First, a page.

New York Yankees and Tampa Bay Rays collaborate on social media to raise awareness of gun violence

New York Yankees and Tampa Bay Rays collaborate on social media to raise awareness of gun violence

As their players battled it out on the court, the Tampa Bay Rays and New York Yankees social media teams teamed up Thursday night to raise awareness of gun violence in the United States.

In the wake of recent mass shootings in Buffalo, New York, and Uvalde, Texas, both teams opted to use their platforms to provide “facts about gun violence in America” ​​instead of providing live commentary on Thursday’s game.

“We all deserve to be safe – in schools, grocery stores, places of worship, our neighborhoods, our homes and America,” the Rays said before the start of Thursday’s game. “The most recent shootings in Buffalo and Uvalde shook us to the core.

“It can’t get normal. We can’t get numb. We can’t look away. We all know that if nothing changes, nothing changes.”

Added the Yankees, who have more 3.6 million Twitter followers“The devastating events that have taken place in Uvalde, Buffalo and countless other communities across our country are intolerable tragedies.”

Throughout the game, teams posted the same facts — along with the attribution of where those facts came from — in concert with each other on their respective Twitter feeds.

MLB team social media accounts are typically used during games to show off video highlights, relay baseball stats, or trade witty jokes with other accounts about the action on the field. On Thursday, that was replaced with posts such as “Guns were the leading cause of death for American children and adolescents in 2020.”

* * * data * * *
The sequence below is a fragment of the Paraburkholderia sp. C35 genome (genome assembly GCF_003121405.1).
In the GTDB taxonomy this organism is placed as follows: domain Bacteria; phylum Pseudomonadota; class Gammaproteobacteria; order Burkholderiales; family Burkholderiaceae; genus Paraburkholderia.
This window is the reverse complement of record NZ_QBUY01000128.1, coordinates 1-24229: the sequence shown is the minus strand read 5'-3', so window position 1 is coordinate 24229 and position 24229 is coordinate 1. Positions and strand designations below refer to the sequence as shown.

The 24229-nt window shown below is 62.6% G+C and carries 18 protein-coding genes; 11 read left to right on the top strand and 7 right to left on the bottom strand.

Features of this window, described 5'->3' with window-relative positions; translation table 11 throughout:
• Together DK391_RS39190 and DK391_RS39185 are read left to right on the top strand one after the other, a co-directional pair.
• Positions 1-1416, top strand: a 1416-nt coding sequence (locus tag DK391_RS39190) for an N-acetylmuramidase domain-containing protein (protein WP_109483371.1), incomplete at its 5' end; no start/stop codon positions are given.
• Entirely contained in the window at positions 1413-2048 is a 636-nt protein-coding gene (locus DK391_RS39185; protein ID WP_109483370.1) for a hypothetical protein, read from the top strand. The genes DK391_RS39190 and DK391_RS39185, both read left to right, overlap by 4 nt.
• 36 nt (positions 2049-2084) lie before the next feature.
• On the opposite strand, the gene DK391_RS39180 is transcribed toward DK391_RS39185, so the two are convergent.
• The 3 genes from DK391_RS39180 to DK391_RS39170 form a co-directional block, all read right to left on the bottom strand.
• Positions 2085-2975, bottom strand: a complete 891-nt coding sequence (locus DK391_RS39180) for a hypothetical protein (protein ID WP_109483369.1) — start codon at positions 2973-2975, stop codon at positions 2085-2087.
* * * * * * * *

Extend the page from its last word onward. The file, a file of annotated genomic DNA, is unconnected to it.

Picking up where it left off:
Tampa Bay has also pledged to donate $50,000 to a national gun violence prevention organization. The Rays, who have more than 650,000 subscribersalso changed their Twitter header to an image reading “End Gun Violence”.

The collaboration comes after an 18-year-old gunman killed 19 children and two teachers at Robb Elementary School on Tuesday in Uvalde, Texas. In Buffalo, 10 people were killed on May 14 when an 18-year-old gunman opened fire in a supermarket. The two gunmen were using AR-15 type assault rifles.

“We understand that no organization can solve this crisis alone,” the Rays said, “but by working together, we can have an impact.”

Several notable sports figures — including Golden State Warriors coach Steve Kerr — have used their platforms over the past few days to advocate for action on gun violence.

The Uvalde school shooting was particularly personal for Rays reliever Brooks Raley, who is originally from Uvalde and still has family who live in the town. He attended the school where the shooting took place.

The Associated Press contributed to this report.

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